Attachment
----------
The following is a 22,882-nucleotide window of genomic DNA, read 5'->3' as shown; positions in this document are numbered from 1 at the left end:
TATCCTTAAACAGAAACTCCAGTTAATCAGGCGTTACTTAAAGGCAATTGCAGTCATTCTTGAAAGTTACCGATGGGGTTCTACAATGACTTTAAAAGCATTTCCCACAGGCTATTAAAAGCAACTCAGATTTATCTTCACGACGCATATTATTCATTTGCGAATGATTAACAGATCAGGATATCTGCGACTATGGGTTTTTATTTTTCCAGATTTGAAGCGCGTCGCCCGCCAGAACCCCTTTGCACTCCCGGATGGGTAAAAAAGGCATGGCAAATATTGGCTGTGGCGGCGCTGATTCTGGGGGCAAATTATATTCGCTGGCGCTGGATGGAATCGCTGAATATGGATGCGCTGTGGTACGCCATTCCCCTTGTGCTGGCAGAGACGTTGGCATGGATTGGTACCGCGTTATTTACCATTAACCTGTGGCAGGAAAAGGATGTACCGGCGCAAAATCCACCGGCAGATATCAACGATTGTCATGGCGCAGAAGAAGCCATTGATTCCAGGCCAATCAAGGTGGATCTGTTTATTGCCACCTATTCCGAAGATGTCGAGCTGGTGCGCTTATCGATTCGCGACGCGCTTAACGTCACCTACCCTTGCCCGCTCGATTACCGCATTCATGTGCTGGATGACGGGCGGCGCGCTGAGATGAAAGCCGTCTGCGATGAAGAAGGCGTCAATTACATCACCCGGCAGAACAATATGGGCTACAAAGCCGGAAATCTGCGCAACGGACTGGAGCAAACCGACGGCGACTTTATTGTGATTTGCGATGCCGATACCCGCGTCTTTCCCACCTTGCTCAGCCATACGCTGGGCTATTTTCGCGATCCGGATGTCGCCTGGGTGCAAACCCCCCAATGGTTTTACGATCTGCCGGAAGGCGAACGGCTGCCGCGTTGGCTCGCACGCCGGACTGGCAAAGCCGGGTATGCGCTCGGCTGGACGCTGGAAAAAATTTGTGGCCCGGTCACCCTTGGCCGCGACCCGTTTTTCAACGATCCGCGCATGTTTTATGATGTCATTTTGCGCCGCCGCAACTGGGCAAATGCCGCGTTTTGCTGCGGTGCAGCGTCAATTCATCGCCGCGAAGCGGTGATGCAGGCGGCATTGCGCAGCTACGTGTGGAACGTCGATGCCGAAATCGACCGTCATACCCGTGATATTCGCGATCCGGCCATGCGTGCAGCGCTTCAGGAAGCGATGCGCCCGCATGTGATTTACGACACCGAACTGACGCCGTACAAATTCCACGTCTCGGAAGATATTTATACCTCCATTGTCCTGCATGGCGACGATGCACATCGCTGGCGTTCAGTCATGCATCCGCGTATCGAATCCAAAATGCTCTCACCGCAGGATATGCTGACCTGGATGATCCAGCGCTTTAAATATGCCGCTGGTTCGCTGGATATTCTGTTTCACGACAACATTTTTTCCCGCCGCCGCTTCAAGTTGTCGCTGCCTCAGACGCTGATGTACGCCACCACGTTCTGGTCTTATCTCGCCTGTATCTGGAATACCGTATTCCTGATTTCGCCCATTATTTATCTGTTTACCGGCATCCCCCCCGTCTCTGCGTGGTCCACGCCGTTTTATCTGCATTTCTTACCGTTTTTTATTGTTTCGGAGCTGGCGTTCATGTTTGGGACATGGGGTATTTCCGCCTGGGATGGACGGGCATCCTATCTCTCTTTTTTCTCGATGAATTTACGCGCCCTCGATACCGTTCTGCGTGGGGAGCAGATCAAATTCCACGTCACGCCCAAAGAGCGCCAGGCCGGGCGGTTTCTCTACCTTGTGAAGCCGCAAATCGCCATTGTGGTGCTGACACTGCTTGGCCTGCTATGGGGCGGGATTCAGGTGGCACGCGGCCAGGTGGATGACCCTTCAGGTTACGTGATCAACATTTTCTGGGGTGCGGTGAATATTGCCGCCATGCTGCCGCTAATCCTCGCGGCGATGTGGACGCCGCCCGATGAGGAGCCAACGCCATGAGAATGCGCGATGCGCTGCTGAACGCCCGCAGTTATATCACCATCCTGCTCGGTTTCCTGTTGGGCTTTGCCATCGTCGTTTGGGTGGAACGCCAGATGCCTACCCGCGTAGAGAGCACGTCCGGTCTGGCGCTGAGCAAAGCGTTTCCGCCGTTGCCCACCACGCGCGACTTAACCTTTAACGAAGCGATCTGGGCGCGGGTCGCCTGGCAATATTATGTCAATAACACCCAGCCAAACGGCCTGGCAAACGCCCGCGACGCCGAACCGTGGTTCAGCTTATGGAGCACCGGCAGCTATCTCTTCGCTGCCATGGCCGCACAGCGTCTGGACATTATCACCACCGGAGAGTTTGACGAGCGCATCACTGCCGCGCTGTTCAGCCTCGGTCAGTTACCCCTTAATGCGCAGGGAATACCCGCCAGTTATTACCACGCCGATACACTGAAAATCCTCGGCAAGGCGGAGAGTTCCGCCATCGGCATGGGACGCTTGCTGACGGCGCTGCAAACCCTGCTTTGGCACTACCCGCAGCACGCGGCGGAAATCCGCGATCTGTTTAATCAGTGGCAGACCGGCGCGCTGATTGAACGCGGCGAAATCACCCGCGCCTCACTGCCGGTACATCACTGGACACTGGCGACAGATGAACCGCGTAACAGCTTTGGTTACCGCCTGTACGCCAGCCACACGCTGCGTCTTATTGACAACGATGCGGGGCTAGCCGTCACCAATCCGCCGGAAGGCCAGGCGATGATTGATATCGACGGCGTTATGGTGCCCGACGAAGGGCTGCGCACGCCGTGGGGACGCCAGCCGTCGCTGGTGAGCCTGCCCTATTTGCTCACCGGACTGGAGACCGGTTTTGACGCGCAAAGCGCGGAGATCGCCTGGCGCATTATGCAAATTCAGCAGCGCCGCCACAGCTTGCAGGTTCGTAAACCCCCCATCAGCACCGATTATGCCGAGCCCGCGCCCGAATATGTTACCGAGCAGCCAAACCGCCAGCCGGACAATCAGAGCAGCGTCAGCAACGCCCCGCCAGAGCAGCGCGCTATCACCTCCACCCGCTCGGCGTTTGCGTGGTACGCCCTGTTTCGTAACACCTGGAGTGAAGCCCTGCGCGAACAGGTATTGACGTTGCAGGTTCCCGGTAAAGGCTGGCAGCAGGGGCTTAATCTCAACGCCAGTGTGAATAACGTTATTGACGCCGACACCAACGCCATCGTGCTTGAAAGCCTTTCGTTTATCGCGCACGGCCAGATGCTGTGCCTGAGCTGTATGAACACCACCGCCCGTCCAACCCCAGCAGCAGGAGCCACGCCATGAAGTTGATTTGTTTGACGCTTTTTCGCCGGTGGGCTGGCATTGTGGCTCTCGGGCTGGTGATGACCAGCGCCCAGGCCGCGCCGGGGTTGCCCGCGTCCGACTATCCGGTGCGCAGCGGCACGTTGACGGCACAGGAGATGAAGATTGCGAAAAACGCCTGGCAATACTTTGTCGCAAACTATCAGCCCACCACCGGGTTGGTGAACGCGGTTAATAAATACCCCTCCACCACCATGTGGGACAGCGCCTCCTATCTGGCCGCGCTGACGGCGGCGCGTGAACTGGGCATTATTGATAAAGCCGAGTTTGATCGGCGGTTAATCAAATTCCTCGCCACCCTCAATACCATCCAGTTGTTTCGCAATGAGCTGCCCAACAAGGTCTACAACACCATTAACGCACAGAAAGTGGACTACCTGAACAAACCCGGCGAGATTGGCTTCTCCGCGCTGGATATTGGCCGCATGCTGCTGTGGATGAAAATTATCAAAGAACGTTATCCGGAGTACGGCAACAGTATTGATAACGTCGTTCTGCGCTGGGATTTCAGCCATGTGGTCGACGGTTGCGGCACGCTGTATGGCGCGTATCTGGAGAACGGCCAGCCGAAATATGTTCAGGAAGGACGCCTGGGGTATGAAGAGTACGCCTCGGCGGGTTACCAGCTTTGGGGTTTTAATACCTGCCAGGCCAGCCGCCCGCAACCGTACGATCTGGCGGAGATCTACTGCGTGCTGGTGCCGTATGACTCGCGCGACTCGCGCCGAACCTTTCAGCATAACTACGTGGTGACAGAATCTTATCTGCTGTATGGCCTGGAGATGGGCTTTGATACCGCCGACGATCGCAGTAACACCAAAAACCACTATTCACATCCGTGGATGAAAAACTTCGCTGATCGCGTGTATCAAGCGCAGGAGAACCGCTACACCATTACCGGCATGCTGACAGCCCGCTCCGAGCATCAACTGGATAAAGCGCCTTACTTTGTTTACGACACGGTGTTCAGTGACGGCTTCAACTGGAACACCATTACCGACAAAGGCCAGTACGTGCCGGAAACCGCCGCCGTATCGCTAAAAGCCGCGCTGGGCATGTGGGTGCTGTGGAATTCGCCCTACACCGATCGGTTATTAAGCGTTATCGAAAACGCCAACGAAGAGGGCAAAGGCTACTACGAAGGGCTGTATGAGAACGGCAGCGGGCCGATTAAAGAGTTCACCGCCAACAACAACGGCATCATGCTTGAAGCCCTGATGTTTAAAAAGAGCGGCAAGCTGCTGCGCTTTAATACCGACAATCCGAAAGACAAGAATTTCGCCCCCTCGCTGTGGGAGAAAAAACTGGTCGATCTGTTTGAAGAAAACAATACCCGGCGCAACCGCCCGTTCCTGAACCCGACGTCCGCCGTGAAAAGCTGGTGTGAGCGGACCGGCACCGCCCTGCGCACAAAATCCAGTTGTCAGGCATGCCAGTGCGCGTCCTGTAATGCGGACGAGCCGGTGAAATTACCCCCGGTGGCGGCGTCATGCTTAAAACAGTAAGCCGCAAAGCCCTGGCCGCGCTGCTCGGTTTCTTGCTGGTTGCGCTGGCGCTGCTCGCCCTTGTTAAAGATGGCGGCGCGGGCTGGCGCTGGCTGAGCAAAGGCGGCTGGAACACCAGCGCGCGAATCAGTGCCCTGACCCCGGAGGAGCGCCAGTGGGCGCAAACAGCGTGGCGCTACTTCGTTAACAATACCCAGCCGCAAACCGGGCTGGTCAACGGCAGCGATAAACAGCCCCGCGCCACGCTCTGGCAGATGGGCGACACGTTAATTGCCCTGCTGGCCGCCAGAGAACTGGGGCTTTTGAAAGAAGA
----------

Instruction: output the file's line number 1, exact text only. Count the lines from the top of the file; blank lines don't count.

The following is a 22,882-nucleotide window of genomic DNA, read 5'->3' as shown; positions in this document are numbered from 1 at the left end: